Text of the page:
Thursday, 6 October 2011

Senior councillors challenge government planning proposals

Government proposals to overhaul planning laws in the UK could lead to increased development on green field sites and the green belt regardless of the wishes of local people according to a Leeds City Council report.

Other concerns raised in the report about the proposals include a potential reduction in the ability of local planning authorities to control development and a failure to recognise the regeneration challenges faced by major cities like Leeds.

The report forms the council’s response to the draft National Planning Policy Framework, which has already come in for serious criticism from a range of organisations including The National Trust.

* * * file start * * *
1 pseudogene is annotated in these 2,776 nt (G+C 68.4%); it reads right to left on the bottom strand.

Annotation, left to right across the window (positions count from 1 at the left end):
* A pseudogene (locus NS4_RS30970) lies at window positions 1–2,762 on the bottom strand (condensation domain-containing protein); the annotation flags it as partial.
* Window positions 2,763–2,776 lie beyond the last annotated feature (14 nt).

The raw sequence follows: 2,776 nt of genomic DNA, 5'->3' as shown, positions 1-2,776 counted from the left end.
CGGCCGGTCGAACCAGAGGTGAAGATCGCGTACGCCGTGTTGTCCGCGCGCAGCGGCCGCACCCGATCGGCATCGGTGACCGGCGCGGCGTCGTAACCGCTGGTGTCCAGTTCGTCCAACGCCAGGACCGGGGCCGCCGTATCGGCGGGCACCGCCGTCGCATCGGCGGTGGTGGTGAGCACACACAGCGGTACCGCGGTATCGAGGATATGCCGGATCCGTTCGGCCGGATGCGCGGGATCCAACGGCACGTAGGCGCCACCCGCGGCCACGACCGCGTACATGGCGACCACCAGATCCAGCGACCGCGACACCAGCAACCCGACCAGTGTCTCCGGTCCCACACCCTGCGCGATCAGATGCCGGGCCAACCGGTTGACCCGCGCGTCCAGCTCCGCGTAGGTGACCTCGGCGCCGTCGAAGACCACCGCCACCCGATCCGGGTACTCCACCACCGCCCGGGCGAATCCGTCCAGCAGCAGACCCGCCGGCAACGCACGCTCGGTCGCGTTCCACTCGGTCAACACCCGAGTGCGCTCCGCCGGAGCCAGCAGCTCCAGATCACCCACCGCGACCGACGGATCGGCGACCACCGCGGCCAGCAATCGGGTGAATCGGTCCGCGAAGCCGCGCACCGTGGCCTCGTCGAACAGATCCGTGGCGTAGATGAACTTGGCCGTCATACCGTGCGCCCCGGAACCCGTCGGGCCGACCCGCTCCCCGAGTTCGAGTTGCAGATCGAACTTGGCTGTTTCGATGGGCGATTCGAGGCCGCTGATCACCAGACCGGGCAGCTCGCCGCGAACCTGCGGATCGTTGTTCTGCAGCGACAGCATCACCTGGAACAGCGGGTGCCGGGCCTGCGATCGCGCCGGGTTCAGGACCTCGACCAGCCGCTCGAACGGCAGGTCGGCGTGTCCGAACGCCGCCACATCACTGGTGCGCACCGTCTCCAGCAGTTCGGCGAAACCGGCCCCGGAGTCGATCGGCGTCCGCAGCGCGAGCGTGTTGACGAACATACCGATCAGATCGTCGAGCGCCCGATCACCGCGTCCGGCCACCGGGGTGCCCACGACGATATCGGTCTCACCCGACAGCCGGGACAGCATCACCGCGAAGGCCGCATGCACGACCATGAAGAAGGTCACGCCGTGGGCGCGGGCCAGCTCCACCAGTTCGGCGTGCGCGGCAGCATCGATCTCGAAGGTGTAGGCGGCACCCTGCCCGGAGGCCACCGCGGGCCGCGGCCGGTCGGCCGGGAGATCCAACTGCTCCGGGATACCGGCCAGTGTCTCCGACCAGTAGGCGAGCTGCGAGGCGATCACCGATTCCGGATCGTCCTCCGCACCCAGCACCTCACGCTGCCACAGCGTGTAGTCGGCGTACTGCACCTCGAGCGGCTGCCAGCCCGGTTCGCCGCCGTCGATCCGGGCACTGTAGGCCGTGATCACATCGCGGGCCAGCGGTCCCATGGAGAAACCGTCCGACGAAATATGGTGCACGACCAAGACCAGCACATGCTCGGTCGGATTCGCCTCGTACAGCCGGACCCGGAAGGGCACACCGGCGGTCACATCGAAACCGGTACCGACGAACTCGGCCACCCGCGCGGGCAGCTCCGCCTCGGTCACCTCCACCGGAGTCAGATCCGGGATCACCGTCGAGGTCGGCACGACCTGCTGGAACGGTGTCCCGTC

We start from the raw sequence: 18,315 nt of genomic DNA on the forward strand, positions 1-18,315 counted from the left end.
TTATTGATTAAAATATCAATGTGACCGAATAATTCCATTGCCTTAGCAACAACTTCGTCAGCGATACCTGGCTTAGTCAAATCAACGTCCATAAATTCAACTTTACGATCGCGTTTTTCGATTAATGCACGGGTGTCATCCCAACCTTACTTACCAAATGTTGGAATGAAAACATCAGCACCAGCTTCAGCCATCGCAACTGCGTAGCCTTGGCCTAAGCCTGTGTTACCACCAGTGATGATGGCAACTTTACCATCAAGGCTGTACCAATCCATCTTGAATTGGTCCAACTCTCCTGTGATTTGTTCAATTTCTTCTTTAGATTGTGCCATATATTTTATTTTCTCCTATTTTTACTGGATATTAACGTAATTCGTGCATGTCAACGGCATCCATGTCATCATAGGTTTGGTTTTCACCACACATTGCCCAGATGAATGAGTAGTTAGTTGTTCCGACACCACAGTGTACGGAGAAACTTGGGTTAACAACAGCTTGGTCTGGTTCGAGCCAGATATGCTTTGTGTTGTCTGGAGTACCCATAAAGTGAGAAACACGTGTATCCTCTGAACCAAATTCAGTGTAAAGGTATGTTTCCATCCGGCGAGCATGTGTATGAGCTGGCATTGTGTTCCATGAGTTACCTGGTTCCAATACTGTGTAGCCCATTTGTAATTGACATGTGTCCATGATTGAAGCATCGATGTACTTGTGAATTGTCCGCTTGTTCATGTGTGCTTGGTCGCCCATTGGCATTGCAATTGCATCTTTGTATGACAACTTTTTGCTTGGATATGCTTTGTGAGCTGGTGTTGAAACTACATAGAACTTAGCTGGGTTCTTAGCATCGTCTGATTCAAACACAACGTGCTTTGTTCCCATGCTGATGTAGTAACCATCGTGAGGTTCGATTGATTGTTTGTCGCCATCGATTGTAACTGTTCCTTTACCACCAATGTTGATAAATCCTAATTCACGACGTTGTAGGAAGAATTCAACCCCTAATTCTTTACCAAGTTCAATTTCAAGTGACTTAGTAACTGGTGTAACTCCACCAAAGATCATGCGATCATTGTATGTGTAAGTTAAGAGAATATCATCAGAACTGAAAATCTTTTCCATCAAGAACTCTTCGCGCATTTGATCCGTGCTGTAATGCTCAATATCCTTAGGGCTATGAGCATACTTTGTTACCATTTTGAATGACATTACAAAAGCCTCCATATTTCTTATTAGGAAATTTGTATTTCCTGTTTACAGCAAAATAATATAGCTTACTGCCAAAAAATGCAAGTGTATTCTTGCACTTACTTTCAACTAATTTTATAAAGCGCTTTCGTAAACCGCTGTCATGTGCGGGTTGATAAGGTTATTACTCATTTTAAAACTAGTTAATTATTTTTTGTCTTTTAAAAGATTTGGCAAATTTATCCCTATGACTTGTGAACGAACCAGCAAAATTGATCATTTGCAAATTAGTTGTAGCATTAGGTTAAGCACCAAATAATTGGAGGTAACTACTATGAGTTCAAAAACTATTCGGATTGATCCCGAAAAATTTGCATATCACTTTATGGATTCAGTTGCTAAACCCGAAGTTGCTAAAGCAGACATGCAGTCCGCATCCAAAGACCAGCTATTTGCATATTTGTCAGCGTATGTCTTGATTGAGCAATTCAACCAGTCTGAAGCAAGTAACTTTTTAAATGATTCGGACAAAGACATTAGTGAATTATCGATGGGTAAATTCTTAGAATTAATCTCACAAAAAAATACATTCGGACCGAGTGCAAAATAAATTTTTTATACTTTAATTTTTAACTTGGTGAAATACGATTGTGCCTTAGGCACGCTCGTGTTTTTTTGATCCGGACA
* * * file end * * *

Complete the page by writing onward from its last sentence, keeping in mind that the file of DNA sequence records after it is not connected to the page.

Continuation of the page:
As a city made up of many different settlements, each with their own distinct character, it is really important that local communities in Leeds have a say in how development takes place. This top-down national framework could undermine the role local people have in the planning system.

At the heart of the government’s proposals is a presumption in favour of sustainable development. It is unclear how this will be defined, making it difficult to demonstrate that planning applications are unacceptable. This, combined with a lack of clarity and consistency throughout the draft framework will make it more difficult to tackle a range of planning issues.

The report also criticises the lack of recognition of the economic regeneration and urban renewal priorities of major cities like Leeds. By relying on “market signals” to determine where development should take place there is a risk that developers prioritise more profitable green field sites over previously developed land and brown field sites.